The story of a grotto, a small town, and the intercession of Our Lady

by Jenara Kocks-Burgess

North Texas Catholic

The 30-foot by 20-foot Marian grotto at St. Mary Church in Windthorst was built in 1949 and receives visitors from all over the world. (NTC photo/Juan Guajardo)


WINDTHORST — Driving on Hwy. 281 through Windthorst, motorists can’t help but notice St. Mary Church towering on a hill after seeing miles of flat green pastures dotted with black and white dairy cows.

But what they can’t see from the road is St. Mary’s Grotto.

The grotto, also known as the shrine of “Our Lady of Highway 281,” is nestled on the bottom of the hill in front of the church. The grotto is a testament to a small town’s faith that God would return their men safely to them after World War II and is now also a memorial for Windthorst’s military veterans.

“I look at it as a spiritual and patriotic symbol of the Windthorst community’s appreciation for service members, and the role that religious faith plays in all our lives,” said David Teichman, of Scotland-Windthorst Veterans of Foreign Wars Post 2676. “To me, it’s a dual symbol — spiritual and patriotic, and it just shows that this community values that.”

The story of St. Mary’s Grotto is also connected to a small grotto built by parishioner Charles Lindemann after the death of his wife and mother of their 13 children in 1941, according to a history written by his son, the late Rusty Lindemann.

The small Marian grotto that Charles Lindemann built with Windthorst rock was dedicated on Dec. 7, 1941. After blessing the grotto, Father Francis Zimmerer, OSB — the pastor at the time — announced that he heard on the radio that Japan had bombed Pearl Harbor, Rusty Lindemann wrote.

Many Windthorst men — amounting to about 20 percent of the rural town’s population — were called to service or volunteered after that, including Fr. Zimmerer, who served as a chaplain. Meanwhile, the Young Ladies Society looked after the small grotto, kept flowers on it, and prayed to Our Lady of Perpetual Help to “protect their husbands, brothers, and boyfriends and bring them home safely.”

Windthorst faithful credit the safe return of their WWII servicemen to the intercession of Our Lady of Perpetual Help. This is the hand-carved statue of Our Lady inside the Windthorst grotto. (NTC photo/Juan Guajardo)


Rusty Lindemann also wrote that Fr. Zimmerer started a fund to build a 30-foot-wide by 20-foot-tall grotto once all the Windthorst men returned from World War II safely. A history by St. Mary Church said each serviceman regularly sent home part of his military pay to be used for the grotto.

Miraculously, all 64 Windthorst men returned, with only four injured.

Construction on the large grotto began in early 1949 and was completed in mid-1950. A formal dedication on Aug. 22, 1950 saw all 64 veterans in attendance. A plaque at the grotto displays all the names of the servicemen who helped pay for the grotto and who served in the armed forces during this time. “Their prayers were answered,” is written on a plaque in the shrine.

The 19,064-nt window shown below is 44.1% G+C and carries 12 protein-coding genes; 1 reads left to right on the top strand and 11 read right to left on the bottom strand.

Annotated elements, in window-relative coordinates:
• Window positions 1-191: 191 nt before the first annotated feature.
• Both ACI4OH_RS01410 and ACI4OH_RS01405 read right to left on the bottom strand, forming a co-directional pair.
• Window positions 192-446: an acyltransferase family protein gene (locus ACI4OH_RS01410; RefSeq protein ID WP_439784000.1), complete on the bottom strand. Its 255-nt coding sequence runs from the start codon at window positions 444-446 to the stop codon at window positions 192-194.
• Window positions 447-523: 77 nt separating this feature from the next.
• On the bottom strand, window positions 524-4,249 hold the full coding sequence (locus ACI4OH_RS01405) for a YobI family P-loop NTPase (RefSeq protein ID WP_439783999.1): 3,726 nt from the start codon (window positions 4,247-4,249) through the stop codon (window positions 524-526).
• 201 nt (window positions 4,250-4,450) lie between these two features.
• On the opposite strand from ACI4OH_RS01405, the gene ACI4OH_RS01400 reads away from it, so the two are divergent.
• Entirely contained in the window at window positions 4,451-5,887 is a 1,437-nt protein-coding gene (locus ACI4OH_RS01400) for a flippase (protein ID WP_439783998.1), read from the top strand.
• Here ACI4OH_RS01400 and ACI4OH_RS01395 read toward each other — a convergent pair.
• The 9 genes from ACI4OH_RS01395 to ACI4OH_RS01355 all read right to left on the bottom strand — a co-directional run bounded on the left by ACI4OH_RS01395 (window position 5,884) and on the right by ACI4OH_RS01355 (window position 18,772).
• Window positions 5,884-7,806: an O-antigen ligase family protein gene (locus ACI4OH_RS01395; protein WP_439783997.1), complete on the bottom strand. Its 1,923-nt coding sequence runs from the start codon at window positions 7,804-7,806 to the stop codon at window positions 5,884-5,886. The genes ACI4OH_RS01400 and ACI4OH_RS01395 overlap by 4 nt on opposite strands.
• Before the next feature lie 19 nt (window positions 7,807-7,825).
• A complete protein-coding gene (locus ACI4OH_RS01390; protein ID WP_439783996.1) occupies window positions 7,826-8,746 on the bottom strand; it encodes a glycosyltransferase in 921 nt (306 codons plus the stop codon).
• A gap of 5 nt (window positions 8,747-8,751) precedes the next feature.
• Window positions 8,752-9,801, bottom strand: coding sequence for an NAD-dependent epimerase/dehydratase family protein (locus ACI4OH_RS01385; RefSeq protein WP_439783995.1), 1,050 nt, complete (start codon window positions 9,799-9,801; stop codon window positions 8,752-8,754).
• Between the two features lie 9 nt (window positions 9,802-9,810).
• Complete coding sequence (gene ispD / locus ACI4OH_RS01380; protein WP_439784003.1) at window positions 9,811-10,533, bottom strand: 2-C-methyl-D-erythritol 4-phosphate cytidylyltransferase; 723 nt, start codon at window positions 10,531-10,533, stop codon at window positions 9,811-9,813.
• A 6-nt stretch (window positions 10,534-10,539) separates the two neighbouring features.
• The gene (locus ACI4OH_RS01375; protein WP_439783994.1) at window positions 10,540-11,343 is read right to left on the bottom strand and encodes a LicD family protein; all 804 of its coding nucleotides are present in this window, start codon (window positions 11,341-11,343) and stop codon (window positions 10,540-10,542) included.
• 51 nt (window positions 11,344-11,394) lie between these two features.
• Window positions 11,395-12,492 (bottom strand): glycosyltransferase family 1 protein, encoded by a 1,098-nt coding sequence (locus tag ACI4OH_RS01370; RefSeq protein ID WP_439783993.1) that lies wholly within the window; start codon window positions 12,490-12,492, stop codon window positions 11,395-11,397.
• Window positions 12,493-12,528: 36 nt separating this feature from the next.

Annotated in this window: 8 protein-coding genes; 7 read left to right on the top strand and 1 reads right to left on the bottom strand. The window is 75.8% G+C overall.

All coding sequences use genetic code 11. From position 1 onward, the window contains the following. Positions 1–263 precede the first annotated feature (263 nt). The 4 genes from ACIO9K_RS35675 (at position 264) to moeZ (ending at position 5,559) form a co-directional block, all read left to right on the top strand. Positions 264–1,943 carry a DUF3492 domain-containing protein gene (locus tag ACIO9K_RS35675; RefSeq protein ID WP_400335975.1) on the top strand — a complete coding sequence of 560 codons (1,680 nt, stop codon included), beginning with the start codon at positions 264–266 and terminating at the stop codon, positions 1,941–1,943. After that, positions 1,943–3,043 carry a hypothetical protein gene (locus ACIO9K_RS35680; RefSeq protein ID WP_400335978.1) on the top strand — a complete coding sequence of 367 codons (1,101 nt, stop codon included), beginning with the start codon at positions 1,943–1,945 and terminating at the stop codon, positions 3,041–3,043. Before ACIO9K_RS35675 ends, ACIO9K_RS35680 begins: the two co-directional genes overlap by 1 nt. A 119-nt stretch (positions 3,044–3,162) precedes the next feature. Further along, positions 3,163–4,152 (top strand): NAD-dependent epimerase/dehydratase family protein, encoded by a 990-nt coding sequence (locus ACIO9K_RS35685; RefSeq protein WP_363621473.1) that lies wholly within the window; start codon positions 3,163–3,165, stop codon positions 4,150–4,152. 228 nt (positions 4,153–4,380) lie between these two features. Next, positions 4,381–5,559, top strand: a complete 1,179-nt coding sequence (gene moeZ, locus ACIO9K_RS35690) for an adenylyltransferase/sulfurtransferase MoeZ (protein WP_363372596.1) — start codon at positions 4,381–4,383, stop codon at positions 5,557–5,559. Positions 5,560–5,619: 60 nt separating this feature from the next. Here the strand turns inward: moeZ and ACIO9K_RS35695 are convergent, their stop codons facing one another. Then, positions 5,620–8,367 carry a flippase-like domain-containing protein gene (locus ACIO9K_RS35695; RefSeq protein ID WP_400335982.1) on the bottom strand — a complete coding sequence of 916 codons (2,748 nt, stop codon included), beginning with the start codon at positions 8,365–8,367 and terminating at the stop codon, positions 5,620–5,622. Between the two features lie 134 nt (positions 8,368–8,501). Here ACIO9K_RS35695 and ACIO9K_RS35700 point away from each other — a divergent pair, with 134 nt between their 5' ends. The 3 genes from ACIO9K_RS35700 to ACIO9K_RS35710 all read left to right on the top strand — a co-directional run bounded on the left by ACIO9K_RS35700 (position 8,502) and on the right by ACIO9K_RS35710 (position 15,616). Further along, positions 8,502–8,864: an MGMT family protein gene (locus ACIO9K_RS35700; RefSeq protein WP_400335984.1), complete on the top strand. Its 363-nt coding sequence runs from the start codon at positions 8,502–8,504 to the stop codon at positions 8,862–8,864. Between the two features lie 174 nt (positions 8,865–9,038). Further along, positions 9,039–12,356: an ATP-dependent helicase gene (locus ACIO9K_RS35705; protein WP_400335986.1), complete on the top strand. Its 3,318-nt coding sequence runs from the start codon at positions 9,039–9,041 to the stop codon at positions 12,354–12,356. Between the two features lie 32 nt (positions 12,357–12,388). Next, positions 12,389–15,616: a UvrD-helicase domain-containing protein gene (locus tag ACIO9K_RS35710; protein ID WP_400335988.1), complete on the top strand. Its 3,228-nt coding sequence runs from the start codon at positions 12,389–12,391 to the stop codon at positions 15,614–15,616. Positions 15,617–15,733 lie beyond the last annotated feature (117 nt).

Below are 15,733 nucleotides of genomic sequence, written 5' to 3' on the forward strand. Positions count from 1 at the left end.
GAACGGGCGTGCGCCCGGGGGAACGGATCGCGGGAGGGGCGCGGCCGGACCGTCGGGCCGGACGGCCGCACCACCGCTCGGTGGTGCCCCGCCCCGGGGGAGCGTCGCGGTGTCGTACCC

The shape and stone in the small grotto has a similar look to the big grotto, but the statues differ. Inside the small grotto is the Immaculate Conception, while the large grotto houses Our Lady of Perpetual Help.

The grotto is made of stone and granite from the Wichita Mountains 96 miles north of Windthorst near Lawton, Oklahoma. The Our Lady of Perpetual Help statue in the center of the altar was imported from Italy. It is five feet high and weighs 1,600 pounds.

While roughly 400,000 U.S. soldiers lost their lives in WWII, Windthorst miraculously saw all their men return.

In 2010, Scotland-Windthorst Veterans of Foreign Wars Post 2676 assumed care of major repairs and projects at St. Mary’s Grotto from the St. Joseph Society of St. Mary Parish, Teichman said. Parishioner Barbara Hoff helps take care of the flower beds at the grotto.

On Memorial Day 2014, a Veterans Memorial Wall topped with memorial bricks was dedicated. People were given the opportunity to buy bricks and have them engraved with the name, branch, and dates of service of military veterans buried in St. Mary’s Cemetery.

“It’s really special to me to keep all the veterans [legacies] alive,” said Bill Veith, who has been the commander of the Scotland-Windthorst VFW Post for 12 years. Every year the Scotland-Windthorst VFW has a ceremony to honor veterans at the grotto.

In a notebook inside the grotto, people can sign their names and prayer intentions when they visit.

Veith said people from all over the world have visited the grotto and memorial wall over the years.

Windthorst resident Dusty Sternadel said people often pray at the grotto and light votive candles in front of the altar for people’s special intentions. She and her husband, Brandon, have been taking their children to the grotto an hour before Mass every Sunday for several years.

“We talk, pray, laugh, and ultimately are all getting prepared for Mass. It helps the kids settle down before Mass and be prepared for the presence of Christ,” Sternadel said. “The grotto has a lot of great memories for pretty much everyone in town.”

WINDTHORST — Driving on Hwy. 281 through Windthorst, motorists can’t help but notice St. Mary Church towering on a hill after seeing miles of flat green pastures dotted with black and white dairy cows.

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